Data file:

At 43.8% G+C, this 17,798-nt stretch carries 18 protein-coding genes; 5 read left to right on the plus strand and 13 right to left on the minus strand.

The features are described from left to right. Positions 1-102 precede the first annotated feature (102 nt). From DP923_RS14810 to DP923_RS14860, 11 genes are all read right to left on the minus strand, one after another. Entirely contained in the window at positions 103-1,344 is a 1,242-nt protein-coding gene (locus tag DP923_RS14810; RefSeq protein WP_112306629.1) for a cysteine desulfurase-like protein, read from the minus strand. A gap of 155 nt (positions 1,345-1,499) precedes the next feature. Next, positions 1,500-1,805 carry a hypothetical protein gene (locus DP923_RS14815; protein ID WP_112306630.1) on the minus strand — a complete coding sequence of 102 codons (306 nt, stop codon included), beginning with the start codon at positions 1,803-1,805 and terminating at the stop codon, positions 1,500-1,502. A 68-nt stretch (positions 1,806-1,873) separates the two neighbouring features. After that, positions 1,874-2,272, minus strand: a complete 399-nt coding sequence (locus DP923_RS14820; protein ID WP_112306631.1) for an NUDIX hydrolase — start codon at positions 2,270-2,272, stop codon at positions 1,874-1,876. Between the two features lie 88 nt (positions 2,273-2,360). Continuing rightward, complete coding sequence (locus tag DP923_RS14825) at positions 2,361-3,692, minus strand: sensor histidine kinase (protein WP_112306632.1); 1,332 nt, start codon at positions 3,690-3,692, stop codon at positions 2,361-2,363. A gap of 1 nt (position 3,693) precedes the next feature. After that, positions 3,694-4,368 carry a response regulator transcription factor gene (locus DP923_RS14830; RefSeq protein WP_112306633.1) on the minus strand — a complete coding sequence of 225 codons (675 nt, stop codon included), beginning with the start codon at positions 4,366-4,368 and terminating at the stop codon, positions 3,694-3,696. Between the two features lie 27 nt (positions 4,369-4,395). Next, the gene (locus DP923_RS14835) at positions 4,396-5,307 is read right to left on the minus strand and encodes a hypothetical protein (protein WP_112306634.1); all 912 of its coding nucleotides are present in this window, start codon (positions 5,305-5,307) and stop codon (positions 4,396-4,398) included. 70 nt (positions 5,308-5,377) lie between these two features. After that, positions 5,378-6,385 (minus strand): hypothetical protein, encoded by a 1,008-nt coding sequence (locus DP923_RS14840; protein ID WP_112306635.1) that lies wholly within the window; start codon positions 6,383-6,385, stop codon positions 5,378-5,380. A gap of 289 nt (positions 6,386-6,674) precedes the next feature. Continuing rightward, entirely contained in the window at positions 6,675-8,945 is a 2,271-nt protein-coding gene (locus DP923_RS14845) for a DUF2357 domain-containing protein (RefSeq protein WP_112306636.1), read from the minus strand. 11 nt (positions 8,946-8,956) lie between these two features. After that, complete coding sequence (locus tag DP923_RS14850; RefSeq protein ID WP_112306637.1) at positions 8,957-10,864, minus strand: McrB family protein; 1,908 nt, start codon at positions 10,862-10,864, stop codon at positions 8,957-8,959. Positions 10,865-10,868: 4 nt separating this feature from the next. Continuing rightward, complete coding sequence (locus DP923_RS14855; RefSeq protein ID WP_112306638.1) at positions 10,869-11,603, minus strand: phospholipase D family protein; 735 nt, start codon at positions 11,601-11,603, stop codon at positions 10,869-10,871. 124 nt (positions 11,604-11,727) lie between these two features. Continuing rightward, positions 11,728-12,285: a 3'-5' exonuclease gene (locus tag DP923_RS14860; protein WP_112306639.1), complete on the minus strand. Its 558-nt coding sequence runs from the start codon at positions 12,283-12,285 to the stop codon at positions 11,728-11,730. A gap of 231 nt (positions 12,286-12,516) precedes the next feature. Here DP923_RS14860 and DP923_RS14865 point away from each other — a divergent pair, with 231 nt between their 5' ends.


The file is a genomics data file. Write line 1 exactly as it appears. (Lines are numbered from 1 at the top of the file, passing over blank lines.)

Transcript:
At 43.8% G+C, this 17,798-nt stretch carries 18 protein-coding genes; 5 read left to right on the plus strand and 13 right to left on the minus strand.